####This post is part of our Customer Interviews series. Every now and then, I dig deep into the confines of our database to find the most interesting projects, products and companies built on top of DNSimple by our customers.

####This week, I got in touch with three audacious gentlemen – a designer, a front-end and a back-end developer. I met them four years ago, they were fresh out of school and had just ditched their nice jobs at successful agencies to launch their own. They quickly grew it into a profitable web development firm… got bored of dealing with clients and eventually dropped them – effectively killing their cash cow – to focus exclusively on building great products. Here's their story.

They were calling themselves Heliom and were taking advantage of the overall confusion that surrounded the idea of the "mobile-web" circa 2011.

We built our core mission around "responsive design done right" and found some clients willing to work with a group of three youngsters – we were only 21 and 22 at the time.

Boy, did it work! Sure, none of them is throwing parties with Sean Parker or hanging on Kim Dotcom's yacht but they did a fine job growing their three man agency into a locally appraised firm on a promising trajectory.

They had a flawless workflow where Tristan would be working ahead on the UI flows and designs while Raf and Etienne would catchup – respectively integrating the back-end and front-end of the project. From client to client they adjusted their dynamic to eventually come up with a well oiled-machine spitting out beautiful responsive websites at a quick pace.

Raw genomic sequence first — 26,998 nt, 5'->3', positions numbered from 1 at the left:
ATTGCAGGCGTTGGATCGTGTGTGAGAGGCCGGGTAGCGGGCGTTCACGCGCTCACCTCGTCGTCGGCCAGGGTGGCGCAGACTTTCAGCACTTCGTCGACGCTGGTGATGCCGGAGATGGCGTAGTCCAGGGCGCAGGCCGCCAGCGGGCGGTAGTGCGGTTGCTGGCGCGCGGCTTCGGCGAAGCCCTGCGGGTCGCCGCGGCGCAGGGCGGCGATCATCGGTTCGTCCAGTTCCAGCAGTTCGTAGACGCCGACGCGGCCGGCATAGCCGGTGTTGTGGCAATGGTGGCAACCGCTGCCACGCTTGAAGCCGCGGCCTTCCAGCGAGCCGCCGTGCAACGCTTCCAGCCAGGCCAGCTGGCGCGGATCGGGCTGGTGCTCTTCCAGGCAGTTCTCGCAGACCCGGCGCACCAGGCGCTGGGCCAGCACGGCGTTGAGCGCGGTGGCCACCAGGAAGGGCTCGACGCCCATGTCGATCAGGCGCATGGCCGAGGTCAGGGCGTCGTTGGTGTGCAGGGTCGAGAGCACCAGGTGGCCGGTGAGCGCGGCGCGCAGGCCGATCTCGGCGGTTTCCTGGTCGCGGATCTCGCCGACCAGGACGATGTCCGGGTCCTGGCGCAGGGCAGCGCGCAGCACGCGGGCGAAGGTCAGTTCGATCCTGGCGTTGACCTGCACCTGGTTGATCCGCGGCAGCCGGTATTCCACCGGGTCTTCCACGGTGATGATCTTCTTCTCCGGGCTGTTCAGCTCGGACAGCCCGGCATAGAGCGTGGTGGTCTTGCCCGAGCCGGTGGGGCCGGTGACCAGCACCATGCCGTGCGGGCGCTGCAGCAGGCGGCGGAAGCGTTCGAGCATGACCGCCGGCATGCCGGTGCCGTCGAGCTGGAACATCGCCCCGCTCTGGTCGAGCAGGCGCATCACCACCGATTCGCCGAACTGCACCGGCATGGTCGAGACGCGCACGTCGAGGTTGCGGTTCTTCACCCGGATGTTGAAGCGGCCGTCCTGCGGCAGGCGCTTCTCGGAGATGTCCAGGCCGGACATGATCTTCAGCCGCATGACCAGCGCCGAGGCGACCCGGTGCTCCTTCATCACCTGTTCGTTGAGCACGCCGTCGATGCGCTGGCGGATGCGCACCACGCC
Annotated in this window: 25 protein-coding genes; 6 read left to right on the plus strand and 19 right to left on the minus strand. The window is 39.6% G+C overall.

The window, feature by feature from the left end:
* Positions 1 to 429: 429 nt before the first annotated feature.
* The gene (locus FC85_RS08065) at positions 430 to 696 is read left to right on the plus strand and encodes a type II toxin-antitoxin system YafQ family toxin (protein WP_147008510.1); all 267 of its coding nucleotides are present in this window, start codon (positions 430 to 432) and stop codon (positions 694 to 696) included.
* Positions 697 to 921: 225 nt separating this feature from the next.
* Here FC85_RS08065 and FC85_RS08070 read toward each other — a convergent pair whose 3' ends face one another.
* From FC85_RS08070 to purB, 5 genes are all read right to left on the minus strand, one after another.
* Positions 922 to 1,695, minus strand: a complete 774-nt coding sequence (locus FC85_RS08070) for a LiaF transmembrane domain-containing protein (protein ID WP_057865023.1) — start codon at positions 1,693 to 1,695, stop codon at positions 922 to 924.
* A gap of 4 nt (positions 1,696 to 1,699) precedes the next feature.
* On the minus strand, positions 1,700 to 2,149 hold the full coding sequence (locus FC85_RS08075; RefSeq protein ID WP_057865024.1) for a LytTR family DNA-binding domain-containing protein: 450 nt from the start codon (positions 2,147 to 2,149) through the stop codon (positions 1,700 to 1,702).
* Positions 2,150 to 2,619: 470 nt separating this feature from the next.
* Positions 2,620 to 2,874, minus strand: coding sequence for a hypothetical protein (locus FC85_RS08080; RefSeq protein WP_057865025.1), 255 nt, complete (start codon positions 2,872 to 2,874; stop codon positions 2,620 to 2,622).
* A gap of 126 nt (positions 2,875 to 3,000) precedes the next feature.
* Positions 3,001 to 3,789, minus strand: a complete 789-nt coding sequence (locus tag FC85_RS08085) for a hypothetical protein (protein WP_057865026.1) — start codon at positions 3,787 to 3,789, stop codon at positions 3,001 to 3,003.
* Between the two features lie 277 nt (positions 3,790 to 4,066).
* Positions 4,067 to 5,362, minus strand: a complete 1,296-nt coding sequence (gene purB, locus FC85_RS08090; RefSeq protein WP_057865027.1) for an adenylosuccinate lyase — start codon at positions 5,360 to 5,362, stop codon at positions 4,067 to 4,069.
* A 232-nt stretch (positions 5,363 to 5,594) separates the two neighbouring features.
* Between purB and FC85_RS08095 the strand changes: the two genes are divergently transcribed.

Should they have kept going the agency route, this could have very well been the story: "Three guys launch a web development agency, make money and retire happily. The end."

But like most talented developers… they got bored. Big time.

I remember walking into the co-working space and seeing Tristan come out of the conference room with a Clint Eastwood grin on his face: he had been muzzled by yet another shortsighted client.

To make up for the increasing client-related drama, they kept nurturing their passion for building clever and well designed products.

Soon enough, they began shifting their focus to work more and more on their own projects:

Our motto was "50% client, 50% product". – Tristan

Planning the great escape

Constraining the time for client work forced them to pick their customers. In a way, it gave them the luxury to turn down many of the high maintenance (and often low revenue) clients that makes client work so painful.

However, bigger projects and larger profits didn't get rid of their feeling that they were creating much more value for their customers than they were taking for themselves.

It wasn't necessarily the money left on the table that caused them problems. It was rather the fear of wasting their valuable time working on someone else's product when, in fact, they could thrive and profit from a product of their own instead.

The switch from client services to products was inevitable.

The idea of an independent Heliom began burgeoning when Philippe – a mentor who advised them to take the leap and launch Heliom – approached them with a new project: an easy way to create name badges online. As an event organizer, he knew how painful it was to deal with name badges and had was already developing the platform.